"Bro you took me out running the vacuum on the ceiling because it’s literally what I feel like I had to do‼️🤦🏾♂️😂😂😂🫠"

"The quick mental break sitting on the toilet and staring into space just makes this a relatability masterpiece."

"'There should be no trash in the trash can!!' 😂😂 I feel attacked!"

"She’s 1000% correct bc why is there Trash in the Trash can 🫣🤯🤯 Thats Honestly a serious violation in “Guests are coming Over 101” in my House 😂😂"

Some commenters added things he left out, many of which had to do with what the husband would be doing during the frantic clean-up.

"Forgot the part where you pretend to be a guest.. you go outside and come in the front door to make sure everything looks good!"

"You forgot to light the scented candles and make sure the wall flowers are full."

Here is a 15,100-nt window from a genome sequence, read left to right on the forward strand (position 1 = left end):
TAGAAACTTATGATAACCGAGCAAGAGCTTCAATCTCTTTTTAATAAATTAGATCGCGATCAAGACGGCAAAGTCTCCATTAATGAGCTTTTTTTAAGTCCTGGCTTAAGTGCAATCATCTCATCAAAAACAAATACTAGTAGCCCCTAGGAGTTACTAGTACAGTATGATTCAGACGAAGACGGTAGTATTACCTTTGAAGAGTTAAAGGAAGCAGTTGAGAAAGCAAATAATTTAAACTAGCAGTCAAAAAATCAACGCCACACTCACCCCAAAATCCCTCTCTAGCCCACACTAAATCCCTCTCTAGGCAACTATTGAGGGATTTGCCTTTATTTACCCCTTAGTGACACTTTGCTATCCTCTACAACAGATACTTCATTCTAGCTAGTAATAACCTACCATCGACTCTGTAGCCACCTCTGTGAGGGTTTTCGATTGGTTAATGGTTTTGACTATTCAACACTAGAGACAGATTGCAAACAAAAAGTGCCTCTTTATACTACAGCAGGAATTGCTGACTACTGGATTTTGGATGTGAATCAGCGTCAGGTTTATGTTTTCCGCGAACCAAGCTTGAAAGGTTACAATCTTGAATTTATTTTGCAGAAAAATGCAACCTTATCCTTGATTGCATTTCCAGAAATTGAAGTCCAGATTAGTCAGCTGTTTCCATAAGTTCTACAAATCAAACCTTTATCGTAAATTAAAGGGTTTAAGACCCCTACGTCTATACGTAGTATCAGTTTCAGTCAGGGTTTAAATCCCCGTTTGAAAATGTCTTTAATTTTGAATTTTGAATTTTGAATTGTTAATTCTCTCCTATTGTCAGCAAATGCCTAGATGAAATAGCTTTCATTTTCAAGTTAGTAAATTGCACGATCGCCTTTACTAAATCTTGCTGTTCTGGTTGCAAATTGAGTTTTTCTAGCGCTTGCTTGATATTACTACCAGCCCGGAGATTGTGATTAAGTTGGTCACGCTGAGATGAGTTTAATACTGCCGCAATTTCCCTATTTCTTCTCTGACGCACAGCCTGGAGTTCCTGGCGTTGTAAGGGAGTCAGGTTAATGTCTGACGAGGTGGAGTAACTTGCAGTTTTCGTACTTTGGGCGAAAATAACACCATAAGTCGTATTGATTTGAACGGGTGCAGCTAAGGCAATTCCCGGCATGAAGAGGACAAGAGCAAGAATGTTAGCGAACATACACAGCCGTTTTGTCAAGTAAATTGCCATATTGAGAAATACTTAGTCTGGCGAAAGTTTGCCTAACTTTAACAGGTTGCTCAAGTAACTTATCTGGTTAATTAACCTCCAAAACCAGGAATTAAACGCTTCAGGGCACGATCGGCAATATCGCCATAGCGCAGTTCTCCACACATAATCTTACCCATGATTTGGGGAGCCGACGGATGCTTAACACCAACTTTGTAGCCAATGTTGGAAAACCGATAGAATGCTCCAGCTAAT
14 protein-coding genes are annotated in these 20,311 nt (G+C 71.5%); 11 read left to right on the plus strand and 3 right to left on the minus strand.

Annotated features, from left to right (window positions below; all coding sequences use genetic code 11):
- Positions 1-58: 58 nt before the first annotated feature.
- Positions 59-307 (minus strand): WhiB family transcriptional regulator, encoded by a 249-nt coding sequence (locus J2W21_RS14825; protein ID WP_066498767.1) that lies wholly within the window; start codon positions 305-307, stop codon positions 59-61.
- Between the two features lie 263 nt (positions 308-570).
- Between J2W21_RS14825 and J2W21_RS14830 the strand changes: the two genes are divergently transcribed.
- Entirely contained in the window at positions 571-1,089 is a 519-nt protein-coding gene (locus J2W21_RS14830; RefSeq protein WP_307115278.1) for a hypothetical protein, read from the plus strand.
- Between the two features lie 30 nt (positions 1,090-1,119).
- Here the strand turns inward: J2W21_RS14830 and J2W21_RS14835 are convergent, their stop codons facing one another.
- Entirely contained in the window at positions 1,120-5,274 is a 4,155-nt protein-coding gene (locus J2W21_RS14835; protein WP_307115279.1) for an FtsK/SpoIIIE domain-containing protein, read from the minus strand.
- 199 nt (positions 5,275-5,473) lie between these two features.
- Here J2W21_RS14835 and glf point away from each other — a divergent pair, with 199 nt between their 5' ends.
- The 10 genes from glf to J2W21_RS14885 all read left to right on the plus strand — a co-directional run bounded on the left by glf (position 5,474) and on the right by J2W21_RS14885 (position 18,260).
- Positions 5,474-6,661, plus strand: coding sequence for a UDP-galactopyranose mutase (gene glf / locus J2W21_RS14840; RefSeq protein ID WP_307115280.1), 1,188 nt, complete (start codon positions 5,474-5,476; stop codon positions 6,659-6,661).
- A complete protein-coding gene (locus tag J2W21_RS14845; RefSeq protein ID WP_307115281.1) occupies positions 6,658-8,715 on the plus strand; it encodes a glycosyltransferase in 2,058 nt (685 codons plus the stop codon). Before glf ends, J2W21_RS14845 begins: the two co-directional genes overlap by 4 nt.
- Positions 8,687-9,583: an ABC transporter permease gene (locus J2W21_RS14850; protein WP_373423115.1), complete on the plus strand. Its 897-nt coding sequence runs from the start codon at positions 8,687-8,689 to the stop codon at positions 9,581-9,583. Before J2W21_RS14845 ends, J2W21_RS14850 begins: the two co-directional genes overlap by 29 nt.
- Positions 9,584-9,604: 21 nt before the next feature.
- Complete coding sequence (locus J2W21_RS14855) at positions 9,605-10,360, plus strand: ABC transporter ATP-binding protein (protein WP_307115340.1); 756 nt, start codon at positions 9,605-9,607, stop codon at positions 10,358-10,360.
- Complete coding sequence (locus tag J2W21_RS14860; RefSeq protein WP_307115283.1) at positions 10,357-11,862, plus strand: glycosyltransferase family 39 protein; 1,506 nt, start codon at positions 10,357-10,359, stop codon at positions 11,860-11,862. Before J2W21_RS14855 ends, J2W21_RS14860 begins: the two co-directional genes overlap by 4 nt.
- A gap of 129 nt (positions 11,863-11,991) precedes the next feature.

"Now make one where the wife needs assistance making the house presentable and the husband does some nonsensical unrelated chore like cleaning out the gutters."

"Meanwhile the husband is doing something completely useless like using the leaf blower on the roof 🤣"

"Every single time when we expected guests my husband do some nonsense stuff...like organizing his screwdrivers or something like this."

Some shared that guests coming over is the only thing that gets them to clean the house.

"Guest coming over is my biggest motivation for clean up the house within a day😎"

"Yes!!, for normal days, it feels like why the housework got no ending…
Before the guest coming over, oh so it’s possible to clean the whole house 😂"

"I only invite guests to finally be able to enjoy my clean home 😂"

"I invite friends so I clean the house 🤣🤣🤣🤣"

There's nothing wrong with wanting to provide guests with some nice, clean home hospitality, but there's also nothing wrong with letting people see that you actually live in your home. Micah and Sarah clearly hit a nerve with this one. You can follow them for more comedy on Instagram.